Electrographic Neonatal Seizures after Infant Heart Surgery
Article first published online: 11 JAN 2005
Volume 46, Issue 1, pages 84–90, January 2005
How to Cite
Clancy, R. R., Sharif, U., Ichord, R., Spray, T. L., Nicolson, S., Tabbutt, S., Wernovsky, G. and Gaynor, J. W. (2005), Electrographic Neonatal Seizures after Infant Heart Surgery. Epilepsia, 46: 84–90. doi: 10.1111/j.0013-9580.2005.22504.x
- Issue published online: 11 JAN 2005
- Article first published online: 11 JAN 2005
- Accepted September 4, 2004.
- Neonatal seizures;
- Cardiac surgery;
- Deep hypothermic circulatory arrest
Summary: Purpose: Neonatal seizures are relatively common and an important early sign of acute encephalopathy in those who survive infant heart surgery. The contemporary occurrence of seizures in this setting is not fully known, and their electrographic characteristics are incompletely described. This study describes the characteristics of electrographic neonatal seizures (ENSs) in contemporary infants with congenital heart disease (CHD) surgically repaired by using cardiopulmonary bypass, with or without deep hypothermic circulatory arrest.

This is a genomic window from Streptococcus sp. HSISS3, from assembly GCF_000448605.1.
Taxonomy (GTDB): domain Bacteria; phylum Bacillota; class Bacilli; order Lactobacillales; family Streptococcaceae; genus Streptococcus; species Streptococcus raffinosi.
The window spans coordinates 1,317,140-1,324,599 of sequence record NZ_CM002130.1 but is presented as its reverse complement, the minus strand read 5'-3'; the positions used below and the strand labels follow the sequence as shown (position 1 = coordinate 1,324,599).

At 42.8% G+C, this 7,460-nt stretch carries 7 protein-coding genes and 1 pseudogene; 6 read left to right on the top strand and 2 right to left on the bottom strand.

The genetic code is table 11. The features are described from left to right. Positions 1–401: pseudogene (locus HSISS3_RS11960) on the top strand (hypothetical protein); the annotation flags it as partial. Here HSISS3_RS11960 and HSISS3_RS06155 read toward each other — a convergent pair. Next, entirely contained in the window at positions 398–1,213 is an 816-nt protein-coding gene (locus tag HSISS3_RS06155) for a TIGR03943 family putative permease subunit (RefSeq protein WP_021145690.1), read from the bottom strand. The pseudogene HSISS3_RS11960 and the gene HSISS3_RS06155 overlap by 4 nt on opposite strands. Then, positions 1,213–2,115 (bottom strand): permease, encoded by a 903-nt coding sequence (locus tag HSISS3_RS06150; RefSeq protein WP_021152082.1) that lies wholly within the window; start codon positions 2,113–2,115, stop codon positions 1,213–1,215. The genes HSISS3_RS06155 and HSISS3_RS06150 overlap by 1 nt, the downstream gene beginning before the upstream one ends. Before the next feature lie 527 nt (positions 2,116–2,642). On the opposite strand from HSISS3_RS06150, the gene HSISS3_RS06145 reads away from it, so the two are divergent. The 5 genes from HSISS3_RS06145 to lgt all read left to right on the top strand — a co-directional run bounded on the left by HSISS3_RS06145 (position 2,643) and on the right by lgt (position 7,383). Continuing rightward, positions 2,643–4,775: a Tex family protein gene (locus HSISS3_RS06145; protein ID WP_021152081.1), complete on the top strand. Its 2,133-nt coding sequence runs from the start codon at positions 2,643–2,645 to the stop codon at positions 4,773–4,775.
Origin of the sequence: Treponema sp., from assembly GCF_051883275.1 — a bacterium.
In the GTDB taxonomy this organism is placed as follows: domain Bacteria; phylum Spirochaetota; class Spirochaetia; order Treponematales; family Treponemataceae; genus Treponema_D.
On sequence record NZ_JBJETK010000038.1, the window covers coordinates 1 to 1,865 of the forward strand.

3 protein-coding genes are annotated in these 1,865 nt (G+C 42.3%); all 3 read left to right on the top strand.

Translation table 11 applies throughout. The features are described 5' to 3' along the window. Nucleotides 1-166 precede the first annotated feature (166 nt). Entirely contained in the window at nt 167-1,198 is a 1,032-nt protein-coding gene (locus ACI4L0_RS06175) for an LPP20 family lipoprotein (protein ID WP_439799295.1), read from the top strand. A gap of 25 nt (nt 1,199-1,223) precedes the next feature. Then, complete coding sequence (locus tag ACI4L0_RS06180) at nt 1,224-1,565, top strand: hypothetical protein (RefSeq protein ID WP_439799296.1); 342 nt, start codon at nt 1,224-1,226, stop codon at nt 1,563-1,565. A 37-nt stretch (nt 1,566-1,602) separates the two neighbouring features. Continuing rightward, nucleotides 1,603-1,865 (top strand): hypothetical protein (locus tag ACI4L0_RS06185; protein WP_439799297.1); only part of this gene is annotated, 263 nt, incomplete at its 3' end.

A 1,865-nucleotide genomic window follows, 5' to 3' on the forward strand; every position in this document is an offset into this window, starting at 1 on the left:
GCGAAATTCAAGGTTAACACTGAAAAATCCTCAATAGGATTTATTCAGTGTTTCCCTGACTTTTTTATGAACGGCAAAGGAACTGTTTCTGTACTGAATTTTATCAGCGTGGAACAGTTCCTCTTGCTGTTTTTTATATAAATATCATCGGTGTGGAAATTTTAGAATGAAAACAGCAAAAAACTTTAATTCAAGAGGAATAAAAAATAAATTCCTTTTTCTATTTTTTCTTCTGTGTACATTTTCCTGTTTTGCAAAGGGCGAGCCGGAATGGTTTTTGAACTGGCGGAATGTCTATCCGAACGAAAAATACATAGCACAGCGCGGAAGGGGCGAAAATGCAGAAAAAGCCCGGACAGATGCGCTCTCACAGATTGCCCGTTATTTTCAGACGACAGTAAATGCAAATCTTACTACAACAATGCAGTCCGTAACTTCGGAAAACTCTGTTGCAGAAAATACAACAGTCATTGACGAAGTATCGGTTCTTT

Methods: Consecutive infants undergoing heart surgery were monitored by video-EEG for 48 h postoperatively to establish the time of first seizure, total number of ENSs, site(s) of ENS(s) origin and other characteristics.
Results: ENSs occurred in 21 (11.5%) of 183 infants. None had clinically visible seizures. The mean time to the first ENS was 21 h (range, 10–36 h). The total number of ENSs among the entire cohort was 1,429. Mean total number of ENSs per patient over a 48-h period was 72 (range, 1–217). Phenobarbital administration was associated with a ≥50% reduction in seizure counts in five (41.7%) of 12 subjects.
Conclusions: ENSs were relatively common in a large, contemporary cohort of infants after infant heart surgery. A wide variation was noted in seizure burden, but many experienced numerous seizures. Electrographic neonatal seizures are a candidate outcome end point in future neuroprotection trials in this patient population.